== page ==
Some of the articles I have read and about wich I am basing my project are:
  • Simultaneous Localization and Mapping (SLAM): Part I, by Hugh Durrant y Tim Bailey
  • Simultaneous Localization and Mapping (SLAM): Part II, by Hugh Durrant y Tim Bailey
  • RGB-D Mapping: Using Depth Cameras for Dense 3D Modeling of Indoor Environments, by Peter Henry, Michael Krainin, Evan Herbst, Xiaofeng Ren y Dieter Fox.
  • Generalized-ICP, by Aleksandr V. Segal, Dirk Haehnel y Sebastian Thrun.
  • Real-time 3D visual SLAM with a hand-held RGB-D camera, by Nikolas Engelhard, Felix Endres, Jürgen Hess, Jürgen Sturm y Wolfram Burgard. 
  • Scene reconstruction from Kinect motion, by Marek Šolony.
  • Realtime Visual and Point Cloud SLAM, by Nicola Fioraio y Kurt Konolige.
The main open source libraries I am using for my project are the following:
  • OpenCV:
  • PCL:
  • MRPT:
  • CUDA:
I am also using the original implementation of GICP that uses the ANN and GSL libraries. You can find the original GICP code in the following link:

The first developments that took place were some test like 2D feature matching and 3D point cloud alignment.

2D feature matching
ICP alignment (only)

The next step consisted on developing the first SLAM aplication using point clouds only. In this first aproach I used the PCL ICP implementation to align consecutive point clouds. The main problem this version had was that ICP wasn't initialised, so the convergence time, as well as the estimated pose were horrible.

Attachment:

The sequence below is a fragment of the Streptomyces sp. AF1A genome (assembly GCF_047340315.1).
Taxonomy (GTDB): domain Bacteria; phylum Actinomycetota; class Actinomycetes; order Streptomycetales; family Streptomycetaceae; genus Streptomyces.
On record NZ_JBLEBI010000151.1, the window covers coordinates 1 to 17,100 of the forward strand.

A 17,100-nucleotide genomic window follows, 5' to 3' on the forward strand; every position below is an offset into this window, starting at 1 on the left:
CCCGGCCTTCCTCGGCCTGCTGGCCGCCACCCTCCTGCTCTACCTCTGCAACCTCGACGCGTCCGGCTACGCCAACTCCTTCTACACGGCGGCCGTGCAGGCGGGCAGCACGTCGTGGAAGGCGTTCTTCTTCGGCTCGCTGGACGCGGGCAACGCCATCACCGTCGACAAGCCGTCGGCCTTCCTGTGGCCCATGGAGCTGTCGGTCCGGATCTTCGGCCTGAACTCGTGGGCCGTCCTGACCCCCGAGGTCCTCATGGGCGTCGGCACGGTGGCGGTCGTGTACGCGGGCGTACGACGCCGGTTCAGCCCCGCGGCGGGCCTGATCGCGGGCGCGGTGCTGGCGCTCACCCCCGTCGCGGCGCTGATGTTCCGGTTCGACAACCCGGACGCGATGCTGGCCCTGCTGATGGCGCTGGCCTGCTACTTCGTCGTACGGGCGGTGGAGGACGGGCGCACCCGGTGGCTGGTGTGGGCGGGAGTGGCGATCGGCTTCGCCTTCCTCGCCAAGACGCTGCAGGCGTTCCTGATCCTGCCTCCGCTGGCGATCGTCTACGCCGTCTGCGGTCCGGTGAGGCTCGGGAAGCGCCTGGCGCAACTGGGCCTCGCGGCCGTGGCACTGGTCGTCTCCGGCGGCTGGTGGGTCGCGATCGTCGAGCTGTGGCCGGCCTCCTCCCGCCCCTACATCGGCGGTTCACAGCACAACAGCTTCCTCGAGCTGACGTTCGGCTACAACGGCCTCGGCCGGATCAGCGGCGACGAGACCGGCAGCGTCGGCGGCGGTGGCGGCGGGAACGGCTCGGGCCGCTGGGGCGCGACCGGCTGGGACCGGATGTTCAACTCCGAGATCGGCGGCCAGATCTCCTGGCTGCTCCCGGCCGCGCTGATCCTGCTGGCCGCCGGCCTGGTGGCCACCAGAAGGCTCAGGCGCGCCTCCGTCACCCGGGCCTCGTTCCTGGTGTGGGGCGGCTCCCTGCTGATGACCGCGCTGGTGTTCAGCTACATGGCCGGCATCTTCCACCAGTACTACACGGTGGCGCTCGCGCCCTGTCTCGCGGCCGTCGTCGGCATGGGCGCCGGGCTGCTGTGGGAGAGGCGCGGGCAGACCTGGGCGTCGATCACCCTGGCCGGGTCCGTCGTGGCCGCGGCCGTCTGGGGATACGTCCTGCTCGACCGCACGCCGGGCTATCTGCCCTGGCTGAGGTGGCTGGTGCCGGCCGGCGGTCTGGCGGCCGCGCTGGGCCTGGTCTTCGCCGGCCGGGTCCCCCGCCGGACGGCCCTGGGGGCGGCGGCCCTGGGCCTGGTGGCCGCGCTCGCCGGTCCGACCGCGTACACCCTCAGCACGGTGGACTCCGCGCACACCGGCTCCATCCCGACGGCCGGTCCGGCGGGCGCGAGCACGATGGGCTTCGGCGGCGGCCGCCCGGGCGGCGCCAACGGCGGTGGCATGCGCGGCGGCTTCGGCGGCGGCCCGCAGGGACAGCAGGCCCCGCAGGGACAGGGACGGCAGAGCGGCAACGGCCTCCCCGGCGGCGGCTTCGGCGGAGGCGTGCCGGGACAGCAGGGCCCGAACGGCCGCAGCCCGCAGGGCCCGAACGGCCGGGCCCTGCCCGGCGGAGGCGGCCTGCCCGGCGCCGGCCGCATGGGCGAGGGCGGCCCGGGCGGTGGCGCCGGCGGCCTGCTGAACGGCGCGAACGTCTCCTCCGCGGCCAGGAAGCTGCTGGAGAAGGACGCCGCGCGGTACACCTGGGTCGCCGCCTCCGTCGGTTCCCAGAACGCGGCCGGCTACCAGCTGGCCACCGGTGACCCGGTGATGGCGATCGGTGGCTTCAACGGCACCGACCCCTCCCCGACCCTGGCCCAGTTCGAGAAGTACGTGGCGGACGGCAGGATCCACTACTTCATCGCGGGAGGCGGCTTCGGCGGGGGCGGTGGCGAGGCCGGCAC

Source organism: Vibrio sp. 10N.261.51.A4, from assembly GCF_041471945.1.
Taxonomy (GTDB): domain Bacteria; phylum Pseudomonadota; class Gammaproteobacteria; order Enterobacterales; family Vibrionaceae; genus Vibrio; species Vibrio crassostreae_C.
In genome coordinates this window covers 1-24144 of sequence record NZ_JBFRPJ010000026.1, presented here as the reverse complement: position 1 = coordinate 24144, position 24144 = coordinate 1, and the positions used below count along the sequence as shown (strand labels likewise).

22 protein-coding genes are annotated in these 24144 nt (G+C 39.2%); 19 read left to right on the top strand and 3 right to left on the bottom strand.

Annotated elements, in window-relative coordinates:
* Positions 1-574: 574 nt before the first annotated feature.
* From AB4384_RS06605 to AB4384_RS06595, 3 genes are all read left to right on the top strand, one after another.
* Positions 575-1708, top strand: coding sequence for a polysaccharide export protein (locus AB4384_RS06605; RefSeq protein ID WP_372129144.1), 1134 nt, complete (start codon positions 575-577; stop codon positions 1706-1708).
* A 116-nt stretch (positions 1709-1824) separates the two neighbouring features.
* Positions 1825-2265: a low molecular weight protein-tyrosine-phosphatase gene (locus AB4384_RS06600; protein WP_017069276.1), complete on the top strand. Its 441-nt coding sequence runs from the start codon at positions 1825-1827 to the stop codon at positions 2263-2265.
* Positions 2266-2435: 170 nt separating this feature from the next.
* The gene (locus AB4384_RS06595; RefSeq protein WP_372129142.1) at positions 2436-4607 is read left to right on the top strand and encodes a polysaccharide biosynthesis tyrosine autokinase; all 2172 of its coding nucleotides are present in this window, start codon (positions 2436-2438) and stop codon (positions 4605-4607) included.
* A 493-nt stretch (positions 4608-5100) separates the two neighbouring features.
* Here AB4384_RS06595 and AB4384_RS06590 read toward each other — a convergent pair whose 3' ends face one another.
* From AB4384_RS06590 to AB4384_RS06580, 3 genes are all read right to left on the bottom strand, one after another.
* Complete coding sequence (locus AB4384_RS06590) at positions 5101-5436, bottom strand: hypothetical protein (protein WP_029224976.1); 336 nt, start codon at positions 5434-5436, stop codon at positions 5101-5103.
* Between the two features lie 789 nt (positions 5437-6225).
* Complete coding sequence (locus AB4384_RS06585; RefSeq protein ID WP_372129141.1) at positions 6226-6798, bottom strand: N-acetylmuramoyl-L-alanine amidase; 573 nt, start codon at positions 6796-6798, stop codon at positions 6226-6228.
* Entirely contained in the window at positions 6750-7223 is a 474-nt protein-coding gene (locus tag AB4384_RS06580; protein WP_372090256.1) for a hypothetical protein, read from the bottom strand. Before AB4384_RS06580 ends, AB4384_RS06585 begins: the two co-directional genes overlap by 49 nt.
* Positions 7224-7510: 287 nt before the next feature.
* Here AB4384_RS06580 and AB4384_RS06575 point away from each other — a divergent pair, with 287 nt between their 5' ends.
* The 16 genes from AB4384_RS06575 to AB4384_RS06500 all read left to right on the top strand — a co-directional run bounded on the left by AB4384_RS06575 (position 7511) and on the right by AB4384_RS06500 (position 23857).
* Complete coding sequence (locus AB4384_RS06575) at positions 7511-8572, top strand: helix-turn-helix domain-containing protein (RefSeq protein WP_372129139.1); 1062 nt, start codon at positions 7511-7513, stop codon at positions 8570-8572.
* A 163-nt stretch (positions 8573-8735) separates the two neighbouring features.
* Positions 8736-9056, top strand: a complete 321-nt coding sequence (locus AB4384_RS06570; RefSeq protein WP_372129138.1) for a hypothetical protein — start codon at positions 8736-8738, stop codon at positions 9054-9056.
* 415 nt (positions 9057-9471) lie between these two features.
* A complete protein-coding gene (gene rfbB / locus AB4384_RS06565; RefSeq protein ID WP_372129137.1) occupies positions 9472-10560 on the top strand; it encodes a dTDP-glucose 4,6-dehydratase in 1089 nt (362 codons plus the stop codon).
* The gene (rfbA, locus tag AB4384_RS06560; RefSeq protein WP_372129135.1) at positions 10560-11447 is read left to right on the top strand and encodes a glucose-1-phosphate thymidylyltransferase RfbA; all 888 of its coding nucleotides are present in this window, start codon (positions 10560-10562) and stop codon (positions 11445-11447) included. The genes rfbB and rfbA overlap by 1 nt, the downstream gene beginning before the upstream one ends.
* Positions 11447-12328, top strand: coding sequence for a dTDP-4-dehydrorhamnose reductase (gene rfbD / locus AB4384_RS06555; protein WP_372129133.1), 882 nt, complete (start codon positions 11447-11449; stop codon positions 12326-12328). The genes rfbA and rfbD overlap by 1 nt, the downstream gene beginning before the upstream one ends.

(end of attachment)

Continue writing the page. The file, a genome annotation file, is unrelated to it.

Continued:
To reduce execution time of ICP and get better convergences, I started to work on the visual pose approximation. The first thing I did was to get the 3D points corresponding to the 2D features of the RGB image.

3D points corresponding to 2D visual features
Getting a good visual pose approximation to allow ICP converge to good solutions took me quite some time. In late august I got a first version that allowed align two consecutive RGB-D frames using RGB images and point clouds.

Pairwise alignment with visual approximation and ICP refinement
Over the last month I have been making multiple optimizations of my code. I introduced GPU SURF to get a faster feature detection and descriptor extraction, I integrated the original implementation of GICP for improving the alignment between point clouds, I replaced the frame capture functionality from the MRPT to the PCL functions to avoid copies between data structures and much more.

The video that follows shows a map generated with the latest version I've implemented. Still under development, but this is one of the first functional versions. Future releases will introduce loop detection and graph optimization to avoid cumulative error.

Wednesday, September 14, 2011


Hi reader, my name is Miguel Algaba. I am a Computer Science student in Málaga (Spain). I started my engineering studies in september 2006 and I finished my last courses in june 2011.

I have always been attracted to the idea that someday we will be able to build machines that can perceive its environment the way we do. One day, in one of the subjects that have fascinated me the most in my career, a good teacher in my class told us that "Most of sensory information we perceive is visual". Since then, I have always wanted to explore ways to make a machine perceive its environment with its own eyes.

I have created this blog to relate my experiences and to present what I am learning. This is a space to share my efforts with people like you that have the same motivations. I invite you to my blog to talk with you about computer vision.